ous discrimination against noncolony members in this spe-
cies. Furthermore, a number of studies have suggested that
important traits in social spider evolution, namely tolerance
and interattraction of group members, may be based on cu-
ticular chemical cues, similar to the social insects. Kullmann
(1972) found that chemosensory perception alone allows
social Stegodyphus species to discriminate between prey and
conspeciﬁcs and suggested that tolerance is based on chem-
ical cues. Similarly, cuticular chemicals are thought to act as
cues in regulating agonistic versus tolerant behavior in Tege-
naria atrica (Trabalon et al. 1996,1998;Pourie and Trabalon
1999;Pourie et al. 2005). Young T. atrica stay for a while in
the maternal nest and are tolerated by their mother until
they disperse. The composition of cuticular compounds in
these spiders changes during development (Trabalon et al.
1996), and cuticular extracts from postdispersal solitary
young induce higher levels of aggression in adult females
compared with cuticular extracts from predispersal gregari-
ous young (Pourie et al. 2005). Hence, evolutionary changes
shaping the cuticular compound composition according to
age could be important steps in the evolution of spider soci-
ality, prolonging nonaggressive life stages by allowing recog-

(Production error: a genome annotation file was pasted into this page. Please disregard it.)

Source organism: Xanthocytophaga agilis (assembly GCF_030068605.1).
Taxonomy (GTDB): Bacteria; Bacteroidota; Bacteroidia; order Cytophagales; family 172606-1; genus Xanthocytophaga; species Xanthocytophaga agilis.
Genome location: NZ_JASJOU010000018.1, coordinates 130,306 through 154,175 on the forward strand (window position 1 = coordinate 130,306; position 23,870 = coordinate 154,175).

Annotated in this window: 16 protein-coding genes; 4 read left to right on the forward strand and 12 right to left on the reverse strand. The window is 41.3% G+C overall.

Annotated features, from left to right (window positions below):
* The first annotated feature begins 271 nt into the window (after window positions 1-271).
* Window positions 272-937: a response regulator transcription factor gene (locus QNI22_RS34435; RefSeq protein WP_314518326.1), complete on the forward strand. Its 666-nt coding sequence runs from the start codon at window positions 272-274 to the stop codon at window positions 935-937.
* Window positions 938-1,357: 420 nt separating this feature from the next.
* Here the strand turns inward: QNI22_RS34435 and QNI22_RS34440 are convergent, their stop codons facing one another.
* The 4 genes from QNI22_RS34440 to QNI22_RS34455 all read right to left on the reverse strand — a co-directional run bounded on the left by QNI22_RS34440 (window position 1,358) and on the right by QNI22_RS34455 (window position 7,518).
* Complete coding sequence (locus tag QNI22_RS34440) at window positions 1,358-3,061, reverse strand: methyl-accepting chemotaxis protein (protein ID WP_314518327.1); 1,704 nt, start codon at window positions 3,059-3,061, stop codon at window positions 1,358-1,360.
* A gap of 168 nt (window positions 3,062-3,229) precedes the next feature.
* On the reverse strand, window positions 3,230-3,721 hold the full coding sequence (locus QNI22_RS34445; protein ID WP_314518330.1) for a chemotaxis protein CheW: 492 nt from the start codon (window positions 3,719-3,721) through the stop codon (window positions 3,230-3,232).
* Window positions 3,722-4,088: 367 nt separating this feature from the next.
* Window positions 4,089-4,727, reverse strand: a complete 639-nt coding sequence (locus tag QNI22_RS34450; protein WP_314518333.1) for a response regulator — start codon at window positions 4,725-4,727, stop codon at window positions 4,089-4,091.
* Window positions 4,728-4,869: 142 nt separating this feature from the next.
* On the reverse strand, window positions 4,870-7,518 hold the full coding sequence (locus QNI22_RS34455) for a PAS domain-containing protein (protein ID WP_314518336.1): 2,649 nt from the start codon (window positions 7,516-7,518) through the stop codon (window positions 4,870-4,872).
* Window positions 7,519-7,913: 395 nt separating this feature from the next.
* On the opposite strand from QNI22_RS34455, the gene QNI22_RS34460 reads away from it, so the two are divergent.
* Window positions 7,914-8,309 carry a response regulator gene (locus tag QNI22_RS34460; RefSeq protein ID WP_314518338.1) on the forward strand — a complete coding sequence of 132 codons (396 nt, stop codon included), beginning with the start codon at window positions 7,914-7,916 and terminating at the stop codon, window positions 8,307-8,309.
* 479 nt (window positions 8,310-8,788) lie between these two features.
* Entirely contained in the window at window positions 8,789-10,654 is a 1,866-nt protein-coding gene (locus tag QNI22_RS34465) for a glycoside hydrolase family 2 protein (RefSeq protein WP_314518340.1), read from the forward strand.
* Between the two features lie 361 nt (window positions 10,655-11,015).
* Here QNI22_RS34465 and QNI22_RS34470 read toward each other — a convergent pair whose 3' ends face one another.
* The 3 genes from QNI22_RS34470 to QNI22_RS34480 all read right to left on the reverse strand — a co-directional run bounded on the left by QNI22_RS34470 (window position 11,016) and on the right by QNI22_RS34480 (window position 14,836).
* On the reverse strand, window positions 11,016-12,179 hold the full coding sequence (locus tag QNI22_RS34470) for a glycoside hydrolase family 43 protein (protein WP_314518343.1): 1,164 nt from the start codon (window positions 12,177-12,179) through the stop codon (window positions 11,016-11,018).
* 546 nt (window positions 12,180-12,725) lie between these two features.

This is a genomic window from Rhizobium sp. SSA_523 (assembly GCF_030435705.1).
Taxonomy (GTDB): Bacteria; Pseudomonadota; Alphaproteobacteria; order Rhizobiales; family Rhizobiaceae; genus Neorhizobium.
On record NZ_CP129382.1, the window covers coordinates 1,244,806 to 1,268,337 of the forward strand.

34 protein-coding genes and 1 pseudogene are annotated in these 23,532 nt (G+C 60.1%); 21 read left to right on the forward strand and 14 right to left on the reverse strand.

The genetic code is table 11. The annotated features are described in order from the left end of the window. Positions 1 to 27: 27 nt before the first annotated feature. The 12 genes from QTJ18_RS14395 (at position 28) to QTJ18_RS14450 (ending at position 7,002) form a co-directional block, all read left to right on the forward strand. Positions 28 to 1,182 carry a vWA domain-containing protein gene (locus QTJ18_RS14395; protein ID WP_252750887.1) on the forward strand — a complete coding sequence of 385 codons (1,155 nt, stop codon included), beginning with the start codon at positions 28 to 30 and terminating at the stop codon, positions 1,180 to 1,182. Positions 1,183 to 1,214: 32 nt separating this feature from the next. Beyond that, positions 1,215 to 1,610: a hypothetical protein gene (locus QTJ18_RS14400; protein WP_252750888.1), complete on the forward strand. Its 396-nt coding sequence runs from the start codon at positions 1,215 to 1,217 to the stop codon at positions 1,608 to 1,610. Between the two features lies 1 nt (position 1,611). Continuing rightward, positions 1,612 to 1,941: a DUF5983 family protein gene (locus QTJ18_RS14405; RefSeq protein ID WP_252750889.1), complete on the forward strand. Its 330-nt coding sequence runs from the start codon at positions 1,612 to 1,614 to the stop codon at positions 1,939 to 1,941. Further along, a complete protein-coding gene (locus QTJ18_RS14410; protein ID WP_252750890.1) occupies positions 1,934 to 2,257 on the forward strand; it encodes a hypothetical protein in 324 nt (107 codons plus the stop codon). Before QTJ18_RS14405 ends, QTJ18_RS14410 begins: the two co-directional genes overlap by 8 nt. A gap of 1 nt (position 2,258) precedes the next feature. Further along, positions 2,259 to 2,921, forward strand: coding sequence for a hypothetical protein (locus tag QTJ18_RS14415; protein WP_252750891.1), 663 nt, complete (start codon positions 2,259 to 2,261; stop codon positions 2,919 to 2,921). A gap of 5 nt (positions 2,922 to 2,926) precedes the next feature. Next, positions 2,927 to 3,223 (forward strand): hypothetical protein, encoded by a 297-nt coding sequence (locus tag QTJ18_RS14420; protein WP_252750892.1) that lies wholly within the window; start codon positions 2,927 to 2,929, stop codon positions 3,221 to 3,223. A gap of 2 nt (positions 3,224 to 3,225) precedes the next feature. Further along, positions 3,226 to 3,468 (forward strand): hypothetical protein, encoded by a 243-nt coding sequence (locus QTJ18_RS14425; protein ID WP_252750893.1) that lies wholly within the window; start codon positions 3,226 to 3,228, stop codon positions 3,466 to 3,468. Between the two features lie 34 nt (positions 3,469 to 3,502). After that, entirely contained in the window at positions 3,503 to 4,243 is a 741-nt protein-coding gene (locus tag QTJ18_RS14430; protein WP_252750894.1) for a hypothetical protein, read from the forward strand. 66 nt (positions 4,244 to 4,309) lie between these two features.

nition of individuals that belong to the maternal nest
(Pourie and Trabalon 2001).
In the present study, we investigated the possible role of cu-
ticular hydrocarbons in communication and kin recognition
in the spider S. lineatus that shows adaptive kin discrimination
abilities (Bilde and Lubin 2001;Schneider and Bilde 2008).
Our aim was to address the following questions: 1) Can cu-
ticular hydrocarbons act as family-speciﬁc recognition cues in
cooperative predispersal spiderlings? 2) Do the cuticular hy-
drocarbon proﬁles of spiderlings change during develop-
ment, indicating that these chemical compounds could act
as cues in regulating tolerance levels? 3) Are cuticular chem-
ical proﬁles inﬂuenced by rearing conditions? Potential cues
for true kin recognition should be determined mostly by
genetic factors, independently of environmental factors, such
as rearing conditions. To address these questions, we com-
pared the cuticular hydrocarbon proﬁles of same-aged pre-
dispersal spiderlings from family groups of siblings and tested
whether families could be differentiated based on variation
in chemical proﬁles. In behavioral assays, we tested whether
spiderlings could discriminate between cuticular extracts of
siblings and nonsiblings and thus use cuticular chemicals as
recognition cues. We also characterized and compared chem-
ical proﬁles in 10-day interval age groups through the ﬁrst 50
days of development, covering the predispersal and dispersal
stages of spiderlings. Finally, we tested whether spiderlings
bred in the laboratory showed cuticular chemical patterns
that differed from those of ﬁeld-bred spiderlings to inves-
tigate environmental inﬂuence on cuticular hydrocarbon
MATERIALS AND METHODS
The genus Stegodyphus (Eresidae) includes 18 subsocial and 3
social spider species (Kraus and Kraus 1988). Phylogenetic
evidence indicates that the social species represent 3 indepen-
dent events of sociogenesis, making Stegodyphus a prime genus
for the study of evolution of spider sociality (Kraus and Kraus
1988;Johannesen et al. 2007). The subsocial S. lineatus is
thought to resemble a transitional stage between solitary
and social spiders because it shows considerable behavioral
plasticity in social tendencies. This species is able to extend